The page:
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From £6.24Parthenocissus tricuspidata 'Veitchii' Deciduous with brilliant autumn colour Good in sun or partial
From £10.74Height: 7m Colour: White Shape: Double Scent: Strong Flowering period: Repeat Type: Climber
Hydrangea anomala petiolaris is an attractive, vigorous self-clinging climbing Hydrangea originating from woodland areas of Japan, China, Korea and the Himalayas. It tolerates many soils, even heavy clay, but needs good moisture retention and should be watered well in dry spells, particularly during establishment.
It takes a little while to establish, but once it has, it supports itself with aerial roots as it climbs walls, fences and even quite large trees. Once settled in, Hydrangea petiolaris produces masses of showy white corymbs (flat white plates of tiny white flowers) that last all summer and the foliage is fresh green with good autumn colour. As climbing plants go, It is also a very strong grower, and ideally should have plenty of space to expand although it can be kept within bounds with a judicious hack-back in autumn. Left to its own devices, H. petiolaris can reach 30' to 50'. It should be dead-headed, and pruned if necessary, immediately after flowering.
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Hydrangea 'petiolaris' is the perfect climber for a north or north-east wall as it prefers a bit of morning sun followed by some shade although it will tolerate dense shade. It is strong and vigorous and needs a wall, tree trunk or solid structure for support. It is ideal for difficult shady areas where the prolific white blooms will provide highlights in the gloom. It is a magnificent climber covering large areas with good bright green foliage and abundant flowers. It will grow in other sites but does not like full sun and windy dry spots. Altogether an easy plant to grow and very rewarding. The growth rate of Hydrangea petiolaris varies enormously depending on position and soil, but while it is not the fastest climbing plant, once established it moves deceptively quickly.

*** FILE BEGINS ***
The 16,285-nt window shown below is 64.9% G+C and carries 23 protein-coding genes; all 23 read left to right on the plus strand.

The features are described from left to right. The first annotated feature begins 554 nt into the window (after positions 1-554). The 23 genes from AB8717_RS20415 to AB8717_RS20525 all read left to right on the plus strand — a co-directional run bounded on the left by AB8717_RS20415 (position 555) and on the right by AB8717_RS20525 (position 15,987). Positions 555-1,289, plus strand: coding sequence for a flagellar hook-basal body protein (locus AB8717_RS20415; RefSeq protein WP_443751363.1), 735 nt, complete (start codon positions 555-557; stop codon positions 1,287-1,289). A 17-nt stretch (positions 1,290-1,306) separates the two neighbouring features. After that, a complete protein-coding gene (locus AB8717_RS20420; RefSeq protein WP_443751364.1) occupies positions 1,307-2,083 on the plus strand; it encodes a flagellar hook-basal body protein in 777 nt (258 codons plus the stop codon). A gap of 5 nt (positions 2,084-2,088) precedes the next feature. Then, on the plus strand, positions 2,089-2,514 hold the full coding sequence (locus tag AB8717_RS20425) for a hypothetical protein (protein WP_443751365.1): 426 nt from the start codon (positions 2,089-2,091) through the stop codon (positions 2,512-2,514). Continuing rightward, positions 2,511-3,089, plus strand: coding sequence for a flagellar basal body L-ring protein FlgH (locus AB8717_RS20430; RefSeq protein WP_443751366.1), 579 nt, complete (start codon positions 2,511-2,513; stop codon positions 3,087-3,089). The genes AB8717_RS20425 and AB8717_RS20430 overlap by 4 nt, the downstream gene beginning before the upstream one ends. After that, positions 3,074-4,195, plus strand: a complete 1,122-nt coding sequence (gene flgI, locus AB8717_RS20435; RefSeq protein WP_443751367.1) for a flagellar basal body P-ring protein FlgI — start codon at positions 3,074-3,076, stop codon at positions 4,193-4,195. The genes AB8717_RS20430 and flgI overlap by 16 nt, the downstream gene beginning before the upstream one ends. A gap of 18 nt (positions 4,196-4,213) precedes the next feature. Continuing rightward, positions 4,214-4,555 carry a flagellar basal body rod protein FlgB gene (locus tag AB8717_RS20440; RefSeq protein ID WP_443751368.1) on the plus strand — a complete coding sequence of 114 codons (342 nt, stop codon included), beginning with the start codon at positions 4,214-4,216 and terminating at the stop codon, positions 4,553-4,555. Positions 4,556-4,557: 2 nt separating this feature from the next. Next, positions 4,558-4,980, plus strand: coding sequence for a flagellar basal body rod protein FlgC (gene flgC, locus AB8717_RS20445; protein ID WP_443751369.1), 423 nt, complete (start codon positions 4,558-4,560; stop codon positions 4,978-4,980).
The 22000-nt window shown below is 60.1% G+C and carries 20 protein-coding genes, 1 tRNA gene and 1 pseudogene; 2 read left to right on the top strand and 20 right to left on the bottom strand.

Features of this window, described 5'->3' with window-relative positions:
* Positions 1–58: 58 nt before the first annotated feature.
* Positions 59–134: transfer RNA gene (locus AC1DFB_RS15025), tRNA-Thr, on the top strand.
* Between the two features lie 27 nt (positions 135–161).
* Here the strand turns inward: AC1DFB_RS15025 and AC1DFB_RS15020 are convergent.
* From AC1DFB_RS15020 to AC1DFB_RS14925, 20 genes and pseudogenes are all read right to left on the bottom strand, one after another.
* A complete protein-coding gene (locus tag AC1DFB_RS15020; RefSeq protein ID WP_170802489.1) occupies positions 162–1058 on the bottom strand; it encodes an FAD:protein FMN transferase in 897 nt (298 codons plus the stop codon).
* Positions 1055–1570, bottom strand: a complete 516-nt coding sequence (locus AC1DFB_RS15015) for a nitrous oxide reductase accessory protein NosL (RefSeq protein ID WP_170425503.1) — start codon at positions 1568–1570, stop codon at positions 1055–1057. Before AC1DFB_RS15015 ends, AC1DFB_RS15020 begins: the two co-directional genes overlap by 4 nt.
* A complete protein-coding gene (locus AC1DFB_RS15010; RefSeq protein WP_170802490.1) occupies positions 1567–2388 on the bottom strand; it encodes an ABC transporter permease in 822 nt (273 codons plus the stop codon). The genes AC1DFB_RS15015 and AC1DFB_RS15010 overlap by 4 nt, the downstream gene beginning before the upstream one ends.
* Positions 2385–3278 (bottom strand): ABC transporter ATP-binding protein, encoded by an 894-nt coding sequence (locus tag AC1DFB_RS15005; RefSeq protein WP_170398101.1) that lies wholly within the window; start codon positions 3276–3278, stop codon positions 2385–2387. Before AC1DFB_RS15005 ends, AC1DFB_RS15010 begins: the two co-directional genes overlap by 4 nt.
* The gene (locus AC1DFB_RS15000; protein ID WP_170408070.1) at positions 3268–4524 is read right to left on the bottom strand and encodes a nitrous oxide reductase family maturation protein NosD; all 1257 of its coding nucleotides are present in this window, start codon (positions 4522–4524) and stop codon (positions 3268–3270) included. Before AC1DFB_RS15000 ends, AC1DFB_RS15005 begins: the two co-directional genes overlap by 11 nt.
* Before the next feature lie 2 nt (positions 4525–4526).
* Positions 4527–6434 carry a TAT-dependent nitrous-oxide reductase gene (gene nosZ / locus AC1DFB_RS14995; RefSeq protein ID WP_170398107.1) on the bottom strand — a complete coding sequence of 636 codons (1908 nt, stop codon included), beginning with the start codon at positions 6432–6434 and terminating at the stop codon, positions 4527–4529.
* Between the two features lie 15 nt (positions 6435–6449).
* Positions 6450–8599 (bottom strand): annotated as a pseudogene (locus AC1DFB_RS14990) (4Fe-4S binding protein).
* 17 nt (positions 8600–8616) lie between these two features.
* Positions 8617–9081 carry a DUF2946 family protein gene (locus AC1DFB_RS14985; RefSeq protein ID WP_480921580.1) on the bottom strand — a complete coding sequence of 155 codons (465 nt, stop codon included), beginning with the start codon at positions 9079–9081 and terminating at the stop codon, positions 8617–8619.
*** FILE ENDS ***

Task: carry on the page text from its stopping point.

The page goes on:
Hydrangea 'petiolaris' is healthy and generally disease free but can suffer from chlorosis if starved of nutrients when the leaves will become very yellow. A general purpose fertiliser will solve the problem. Occasionally it can be susceptible to rust and mildew both problems that can be avoided if dead and dying leaves are removed from around the plant.
The hydrangea is a very ancient plant and fossils of between 40 and 65 million years old have been discovered. Roots of hydrangea were used by Native American medicine men to cure lung infections and kidney stones but please don't try this at home! Many varieties of hydrangea have been cultivated in China and Japan for several thousand years.
In 1829, Philippe Franz von Siebold, a doctor and botanist, was expelled from Japan where he was working. He was accused of spying for the Russians and asked, politely, to leave. He did so, but with several varieties of hydrangea in his possession, including Hydrangea 'petiolaris'.